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Volume 580 Issue 7803, 16 April 2020

The mirror crack’d

A fundamental question about the formation of the Universe is how there came to be more matter present than antimatter. It is thought that this disparity is related to a violation of fundamental physics. The laws of physics are essentially symmetrical — what holds true for matter particles in our Universe should also be true for antimatter particles in a mirror universe. But this is not always the case, and it has been shown that quarks do not behave in quite the same way as their mirror-image antiquarks. Such symmetry violation — known as charge-conjugation and parity reversal (CP) violation — has not yet been demonstrated for leptons, the class of fundamental particle that includes electrons, muons and neutrinos. This issue sees a substantial advance in the search for this violation, as the T2K Collaboration reports measurements on discrepancies between neutrinos and antineutrinos with a 99.7% confidence level, leading to an indication of CP violation at the 95% confidence level. Using the Super-Kamiokande detector (pictured) to capture neutrinos produced 295 kilometres away at the J-PARC accelerator complex in Tokai, Japan, the team determined that the probability of a muon neutrino becoming an electron neutrino seems to be different from that of a muon antineutrino becoming an electron antineutrino, thereby providing an indication of CP violation in leptons. If confirmed by more precise measurements in the future, this violation may help point the way to an explanation of how excess matter was formed in our Universe.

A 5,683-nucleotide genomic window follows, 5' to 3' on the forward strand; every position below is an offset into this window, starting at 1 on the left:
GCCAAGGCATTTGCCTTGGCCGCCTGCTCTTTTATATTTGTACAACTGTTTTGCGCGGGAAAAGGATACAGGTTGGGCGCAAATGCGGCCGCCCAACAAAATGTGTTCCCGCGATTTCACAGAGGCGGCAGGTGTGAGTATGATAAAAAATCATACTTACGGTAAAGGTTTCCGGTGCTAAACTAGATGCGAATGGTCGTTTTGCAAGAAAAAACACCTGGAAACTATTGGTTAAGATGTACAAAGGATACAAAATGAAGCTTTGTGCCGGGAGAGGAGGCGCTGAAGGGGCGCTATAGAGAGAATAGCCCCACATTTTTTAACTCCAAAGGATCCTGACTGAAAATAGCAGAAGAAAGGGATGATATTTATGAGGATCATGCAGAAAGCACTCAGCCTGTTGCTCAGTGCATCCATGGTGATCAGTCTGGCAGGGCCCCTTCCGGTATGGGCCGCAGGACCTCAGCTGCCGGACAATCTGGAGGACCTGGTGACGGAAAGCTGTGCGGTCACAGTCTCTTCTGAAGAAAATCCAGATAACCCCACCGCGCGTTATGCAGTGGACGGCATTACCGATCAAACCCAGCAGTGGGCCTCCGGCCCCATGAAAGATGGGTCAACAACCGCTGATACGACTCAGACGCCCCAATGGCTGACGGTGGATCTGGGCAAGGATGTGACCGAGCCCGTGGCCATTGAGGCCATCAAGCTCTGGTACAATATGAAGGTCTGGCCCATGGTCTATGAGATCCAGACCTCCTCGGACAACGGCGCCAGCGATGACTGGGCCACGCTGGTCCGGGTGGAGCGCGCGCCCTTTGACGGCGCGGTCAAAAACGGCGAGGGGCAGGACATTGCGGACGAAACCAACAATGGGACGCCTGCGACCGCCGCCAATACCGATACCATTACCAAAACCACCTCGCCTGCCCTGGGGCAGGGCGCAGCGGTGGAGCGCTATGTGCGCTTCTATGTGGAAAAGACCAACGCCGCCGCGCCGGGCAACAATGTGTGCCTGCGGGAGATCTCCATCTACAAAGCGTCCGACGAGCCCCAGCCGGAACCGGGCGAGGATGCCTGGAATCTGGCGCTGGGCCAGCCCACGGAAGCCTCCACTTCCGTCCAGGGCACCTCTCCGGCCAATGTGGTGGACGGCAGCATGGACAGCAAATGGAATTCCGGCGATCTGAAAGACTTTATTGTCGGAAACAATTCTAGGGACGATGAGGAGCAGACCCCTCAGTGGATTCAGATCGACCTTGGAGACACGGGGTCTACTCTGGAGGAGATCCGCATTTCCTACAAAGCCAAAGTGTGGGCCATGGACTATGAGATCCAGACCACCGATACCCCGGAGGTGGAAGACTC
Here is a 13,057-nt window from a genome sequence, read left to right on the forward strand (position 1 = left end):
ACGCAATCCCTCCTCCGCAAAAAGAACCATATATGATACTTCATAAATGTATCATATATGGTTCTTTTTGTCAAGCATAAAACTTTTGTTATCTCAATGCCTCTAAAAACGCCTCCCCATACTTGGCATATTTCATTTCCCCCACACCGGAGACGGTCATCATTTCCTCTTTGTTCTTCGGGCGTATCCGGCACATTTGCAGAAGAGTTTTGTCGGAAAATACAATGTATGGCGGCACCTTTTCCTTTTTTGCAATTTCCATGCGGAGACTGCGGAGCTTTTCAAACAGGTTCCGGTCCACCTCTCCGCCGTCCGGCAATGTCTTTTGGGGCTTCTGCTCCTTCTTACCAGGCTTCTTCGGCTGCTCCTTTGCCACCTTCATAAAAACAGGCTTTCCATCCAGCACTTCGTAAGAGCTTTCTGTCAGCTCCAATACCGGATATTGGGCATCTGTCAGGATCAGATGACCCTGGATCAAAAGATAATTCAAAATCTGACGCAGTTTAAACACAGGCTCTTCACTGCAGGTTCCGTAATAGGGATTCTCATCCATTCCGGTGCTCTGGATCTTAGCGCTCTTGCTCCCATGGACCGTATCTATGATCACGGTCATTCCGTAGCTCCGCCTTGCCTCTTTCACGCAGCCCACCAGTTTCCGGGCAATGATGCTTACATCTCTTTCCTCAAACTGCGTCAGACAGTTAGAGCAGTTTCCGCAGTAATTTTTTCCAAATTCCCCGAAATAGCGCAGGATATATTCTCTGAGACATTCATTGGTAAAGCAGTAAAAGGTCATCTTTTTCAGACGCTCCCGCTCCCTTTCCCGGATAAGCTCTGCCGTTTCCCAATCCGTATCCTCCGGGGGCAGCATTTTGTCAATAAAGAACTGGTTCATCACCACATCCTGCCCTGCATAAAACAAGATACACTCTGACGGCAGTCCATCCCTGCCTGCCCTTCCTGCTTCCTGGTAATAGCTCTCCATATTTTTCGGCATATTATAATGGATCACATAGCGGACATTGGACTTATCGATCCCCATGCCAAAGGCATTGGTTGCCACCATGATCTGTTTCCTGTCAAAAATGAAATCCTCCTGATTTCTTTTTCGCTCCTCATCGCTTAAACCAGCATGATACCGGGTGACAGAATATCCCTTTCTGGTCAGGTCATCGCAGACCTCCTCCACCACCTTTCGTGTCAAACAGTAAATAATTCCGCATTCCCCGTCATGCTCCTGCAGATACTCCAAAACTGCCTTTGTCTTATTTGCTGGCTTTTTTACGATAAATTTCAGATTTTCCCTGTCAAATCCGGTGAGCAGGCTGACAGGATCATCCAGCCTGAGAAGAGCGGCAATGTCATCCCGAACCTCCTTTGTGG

Cover image: Kamioka Observatory, Institute for Cosmic Ray Research, University of Tokyo

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